Interacting with a friendly pet has plenty of health benefits—from lowering blood pressure to releasing endorphins that can help alleviate pain. Not only does interacting with pets reduce loneliness, but it also lessens the feeling of isolation and alienation with their unconditional acceptance and love. They lift spirits and encourage communication.

Kelsey Higgins ’19 with her corgi, Franklin, trailing behind her in the kitchen. Photo by Katie Farrrell

“In our work, we see that some people benefit from having an emotional support animal on campus” said Sarah Klionsky, counselor at Bergeron Wellness Center. “The vital issue is that the student is able to care effectively for their animal on a daily basis.”

“It does force you to spend some extra time that you could designate to other things but I think that’s the point of why I have an ESA and why it’s so beneficial to me, because it makes me go outside and take that 30 minute walk. It makes me get up earlier in the morning even when I want to sleep in until 11:30, Higgins said. Although taking care of an animal as a college student can be hard in terms of cost and time management, Higgins said it helps to have roommates that love her dog just as much as she does and want to help take care of him.

Under the Fair Housing Act and Section 504 of the Rehabilitation Act of 1974, the U.S. Department of Housing and Urban Development states housing providers must offer people with disabilities a “reasonable accommodation” for emotional support animals. This includes college dorms.

“As much as I have to keep him on a schedule, he keeps me on a schedule,” Higgins said, “They take care of you but on the flip side you need to be able to take care of them.”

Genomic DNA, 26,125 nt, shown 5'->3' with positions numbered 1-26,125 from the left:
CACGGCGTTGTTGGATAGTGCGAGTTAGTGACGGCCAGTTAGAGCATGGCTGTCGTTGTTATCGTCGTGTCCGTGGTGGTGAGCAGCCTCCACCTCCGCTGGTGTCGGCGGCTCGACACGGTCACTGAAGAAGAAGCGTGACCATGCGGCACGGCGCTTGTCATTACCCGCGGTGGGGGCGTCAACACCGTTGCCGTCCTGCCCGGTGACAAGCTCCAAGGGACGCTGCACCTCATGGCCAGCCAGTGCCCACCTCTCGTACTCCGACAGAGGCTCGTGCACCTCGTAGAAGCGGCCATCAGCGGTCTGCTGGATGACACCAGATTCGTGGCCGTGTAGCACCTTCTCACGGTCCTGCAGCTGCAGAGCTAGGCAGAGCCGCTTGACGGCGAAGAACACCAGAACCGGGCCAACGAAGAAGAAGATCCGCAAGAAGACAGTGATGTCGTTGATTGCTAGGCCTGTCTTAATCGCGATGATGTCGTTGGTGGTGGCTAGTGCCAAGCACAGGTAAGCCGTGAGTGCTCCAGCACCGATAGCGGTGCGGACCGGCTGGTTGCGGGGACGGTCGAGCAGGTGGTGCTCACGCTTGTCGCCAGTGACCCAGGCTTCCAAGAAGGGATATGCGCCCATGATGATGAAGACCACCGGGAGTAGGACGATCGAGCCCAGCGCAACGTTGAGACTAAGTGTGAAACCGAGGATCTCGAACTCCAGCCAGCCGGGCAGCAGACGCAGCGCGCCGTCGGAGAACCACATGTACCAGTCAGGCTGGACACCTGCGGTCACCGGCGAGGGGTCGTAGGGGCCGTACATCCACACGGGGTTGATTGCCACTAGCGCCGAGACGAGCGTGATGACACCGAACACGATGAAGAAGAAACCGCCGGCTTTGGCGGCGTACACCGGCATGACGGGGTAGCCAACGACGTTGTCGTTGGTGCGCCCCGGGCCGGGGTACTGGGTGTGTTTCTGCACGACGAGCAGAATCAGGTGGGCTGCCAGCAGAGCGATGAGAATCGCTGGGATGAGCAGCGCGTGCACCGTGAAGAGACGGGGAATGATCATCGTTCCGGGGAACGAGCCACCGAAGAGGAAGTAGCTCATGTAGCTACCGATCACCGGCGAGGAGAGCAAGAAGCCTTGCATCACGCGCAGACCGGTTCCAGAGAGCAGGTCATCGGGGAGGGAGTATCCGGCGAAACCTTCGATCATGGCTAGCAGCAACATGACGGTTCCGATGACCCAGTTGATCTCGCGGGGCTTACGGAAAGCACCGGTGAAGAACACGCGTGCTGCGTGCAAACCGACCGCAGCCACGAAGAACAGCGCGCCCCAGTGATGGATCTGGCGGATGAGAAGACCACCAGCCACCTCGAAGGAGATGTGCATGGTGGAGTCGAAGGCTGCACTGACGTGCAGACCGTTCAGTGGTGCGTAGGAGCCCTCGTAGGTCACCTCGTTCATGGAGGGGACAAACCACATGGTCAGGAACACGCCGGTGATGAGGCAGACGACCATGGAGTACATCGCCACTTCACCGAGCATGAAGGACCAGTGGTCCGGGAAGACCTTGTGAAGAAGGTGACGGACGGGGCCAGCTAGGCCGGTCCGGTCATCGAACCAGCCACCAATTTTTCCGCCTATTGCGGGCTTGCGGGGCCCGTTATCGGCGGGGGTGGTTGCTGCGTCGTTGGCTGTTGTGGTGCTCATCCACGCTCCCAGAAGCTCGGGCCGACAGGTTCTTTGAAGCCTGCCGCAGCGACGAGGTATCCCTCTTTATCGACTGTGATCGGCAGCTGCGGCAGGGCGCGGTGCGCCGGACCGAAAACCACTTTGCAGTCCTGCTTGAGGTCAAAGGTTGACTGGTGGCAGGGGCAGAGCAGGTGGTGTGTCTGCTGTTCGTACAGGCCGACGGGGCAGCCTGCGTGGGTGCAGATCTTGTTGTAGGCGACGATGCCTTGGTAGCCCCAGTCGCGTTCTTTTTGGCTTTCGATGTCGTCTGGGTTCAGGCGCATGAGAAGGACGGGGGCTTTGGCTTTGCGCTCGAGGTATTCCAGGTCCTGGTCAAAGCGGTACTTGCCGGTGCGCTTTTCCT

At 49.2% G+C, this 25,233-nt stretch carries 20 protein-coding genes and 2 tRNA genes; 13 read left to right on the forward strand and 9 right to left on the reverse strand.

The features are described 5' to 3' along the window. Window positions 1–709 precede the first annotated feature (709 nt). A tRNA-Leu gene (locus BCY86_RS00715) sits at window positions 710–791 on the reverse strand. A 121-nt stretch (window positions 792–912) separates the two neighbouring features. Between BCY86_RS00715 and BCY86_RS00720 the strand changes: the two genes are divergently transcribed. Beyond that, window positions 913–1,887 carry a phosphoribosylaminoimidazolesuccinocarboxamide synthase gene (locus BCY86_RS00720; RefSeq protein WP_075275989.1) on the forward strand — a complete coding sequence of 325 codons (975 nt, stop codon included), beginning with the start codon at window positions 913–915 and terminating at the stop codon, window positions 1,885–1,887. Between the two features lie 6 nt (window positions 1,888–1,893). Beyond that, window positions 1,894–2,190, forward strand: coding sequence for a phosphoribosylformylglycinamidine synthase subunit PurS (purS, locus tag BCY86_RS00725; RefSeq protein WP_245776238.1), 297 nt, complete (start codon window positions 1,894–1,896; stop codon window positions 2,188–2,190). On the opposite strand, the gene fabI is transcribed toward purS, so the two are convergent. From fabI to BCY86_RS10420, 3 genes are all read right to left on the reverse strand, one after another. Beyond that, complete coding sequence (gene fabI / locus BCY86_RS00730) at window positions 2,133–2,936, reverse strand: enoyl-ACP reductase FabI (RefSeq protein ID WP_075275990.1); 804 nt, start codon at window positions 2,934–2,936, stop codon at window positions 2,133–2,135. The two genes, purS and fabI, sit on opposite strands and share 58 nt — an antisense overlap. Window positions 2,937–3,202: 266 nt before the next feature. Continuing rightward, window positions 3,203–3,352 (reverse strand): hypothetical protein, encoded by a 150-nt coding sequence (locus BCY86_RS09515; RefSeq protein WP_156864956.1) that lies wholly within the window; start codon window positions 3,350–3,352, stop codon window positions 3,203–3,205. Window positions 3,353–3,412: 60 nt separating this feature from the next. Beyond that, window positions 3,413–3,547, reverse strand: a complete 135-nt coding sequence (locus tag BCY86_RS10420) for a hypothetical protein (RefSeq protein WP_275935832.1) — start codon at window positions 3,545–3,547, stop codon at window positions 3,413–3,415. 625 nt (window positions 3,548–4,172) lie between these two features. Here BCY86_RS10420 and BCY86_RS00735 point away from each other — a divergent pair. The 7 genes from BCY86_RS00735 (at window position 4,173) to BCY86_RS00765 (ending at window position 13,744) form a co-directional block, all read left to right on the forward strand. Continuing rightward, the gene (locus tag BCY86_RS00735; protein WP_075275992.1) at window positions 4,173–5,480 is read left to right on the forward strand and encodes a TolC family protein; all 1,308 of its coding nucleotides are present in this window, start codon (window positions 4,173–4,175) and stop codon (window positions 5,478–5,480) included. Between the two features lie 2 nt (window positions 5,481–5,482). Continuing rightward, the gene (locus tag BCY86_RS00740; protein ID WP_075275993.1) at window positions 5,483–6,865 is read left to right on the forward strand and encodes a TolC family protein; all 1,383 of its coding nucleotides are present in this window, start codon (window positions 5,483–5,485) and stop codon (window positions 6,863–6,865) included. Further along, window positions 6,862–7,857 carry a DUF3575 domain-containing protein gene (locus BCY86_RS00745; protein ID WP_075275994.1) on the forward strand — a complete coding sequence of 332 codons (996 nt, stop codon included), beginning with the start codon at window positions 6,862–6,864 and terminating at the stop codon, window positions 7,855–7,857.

Abernathy concluded, “I would wholeheartedly recommend the use of therapy animals for anyone struggling with mental health. JP has completely turned my life around, and I’m sure other animals could do the same for others who are also struggling.”

Putting the animal first

Like most things, there are risks that come along with owning a pet on a college campus. Although all animals participating in therapy programs should have already received proper training and been screened for temperament, accidents such as growling and biting can still happen, along with the issue of allergies, so taking safety precautions is crucial. According to licensed psychologist and pet therapist expert, Dr. Carol O’Saben, “Although pets involved in pet therapy activities are supposed to be trained, all animals can be unpredictable when stressed. Insurance to cover unexpected incidents is important.” However, it’s also important to consider the safety and needs of the therapy animals. “Allowing or forcing overly-stressed animals to engage with strangers only increases the animals stress levels and can result in dangerous situations,” warns O’Saben. “Those providing their pets for such services must always keep the animal’s needs at the forefront for the well being of the animal and the safety of those whom the animal is interacting.” Dr. Carol O’Saben is a licensed psychologist and pet therapist expert located in Flagstaff, Arizona.